September 10, 2008 | 2:41 pm
Posted by Brad A. Greenberg
By now, everyone knows the name Christopher Hitchens. That’s an impressive feat for a print journalist not named Woodward or Bernstein or at least Hersh. But Hitchens notoriety—and to the God-fearing it is notoriety—stems from his membership in the corps of New Atheists. One of Hitchens main arguments is that man doesn’t need God to be moral. He has made that claim many times, including here, often invites his critics to prove him wrong.
“Name one ethical statement made, or one ethical action performed, by a believer that could not have been uttered or done by a nonbeliever,” he says.
How about worshiping God?
I wish I could say that was my response; it’s a good one. But I can’t claim credit. That goes to Amy Hall of the Stand To Reason Blog, who in responding to Hitchens points out that he doesn’t really want a response because there is no response he would accept:
By the definition of the answer required, we must come up with something that is moral, but that atheists do not recognize as being moral. But if atheists do not recognize it as moral, Hitchens won’t recognize it as moral. Therefore, any true example (if it exists) of a moral good that meets the criterion of not being recognized by atheists will, by definition, necessarily be rejected by Hitchens, and any answer that fails to meet the criterion will be easily refuted by him. It is unanswerable.
Since it is logically impossible to give an answer that will satisfy Hitchens, he may as well ask us to draw him a square circle and then declare himself the winner when we fail. In the end, his challenge is nothing but a rhetorical trick, and it should be exposed and dismissed as such. Hitchens should never get away with even asking it, let alone demanding we give him an “acceptable” answer in order to defend theism.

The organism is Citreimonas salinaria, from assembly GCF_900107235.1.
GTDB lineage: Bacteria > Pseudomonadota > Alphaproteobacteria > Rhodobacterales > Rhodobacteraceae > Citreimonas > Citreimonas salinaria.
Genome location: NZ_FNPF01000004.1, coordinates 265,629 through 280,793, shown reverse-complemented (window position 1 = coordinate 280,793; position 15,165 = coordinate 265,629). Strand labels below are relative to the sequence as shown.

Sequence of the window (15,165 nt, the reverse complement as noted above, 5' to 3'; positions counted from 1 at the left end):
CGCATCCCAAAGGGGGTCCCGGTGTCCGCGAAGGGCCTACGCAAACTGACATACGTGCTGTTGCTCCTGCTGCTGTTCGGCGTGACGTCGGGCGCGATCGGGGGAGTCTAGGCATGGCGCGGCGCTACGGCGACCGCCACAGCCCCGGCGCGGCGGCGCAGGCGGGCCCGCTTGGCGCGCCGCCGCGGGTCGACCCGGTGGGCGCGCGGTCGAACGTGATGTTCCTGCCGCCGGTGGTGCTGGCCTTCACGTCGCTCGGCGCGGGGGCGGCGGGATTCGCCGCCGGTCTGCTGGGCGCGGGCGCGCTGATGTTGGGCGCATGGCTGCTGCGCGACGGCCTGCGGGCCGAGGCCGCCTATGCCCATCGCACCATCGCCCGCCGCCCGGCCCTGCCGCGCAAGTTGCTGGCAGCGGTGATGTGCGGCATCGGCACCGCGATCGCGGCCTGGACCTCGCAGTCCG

As it happens, there is an answer to Hitchens’s question—one that seemed obvious to me immediately—and it illustrates perfectly the problem with the challenge. The highest moral good a person can do is to worship the living, true, sovereign God—to love Him with all one’s heart, soul, mind, and strength. Not only will no atheist ever do this, no atheist can do this. But of course, since they do not recognize worship as a real, valid moral good, no atheist would accept this response to Hitchens’s challenge. They necessarily reject it precisely because it correctly answers the challenge; because it succeeds, it fails. Any correct answer that exists will necessarily fail. Only an invalid question could lead to a paradox like this.
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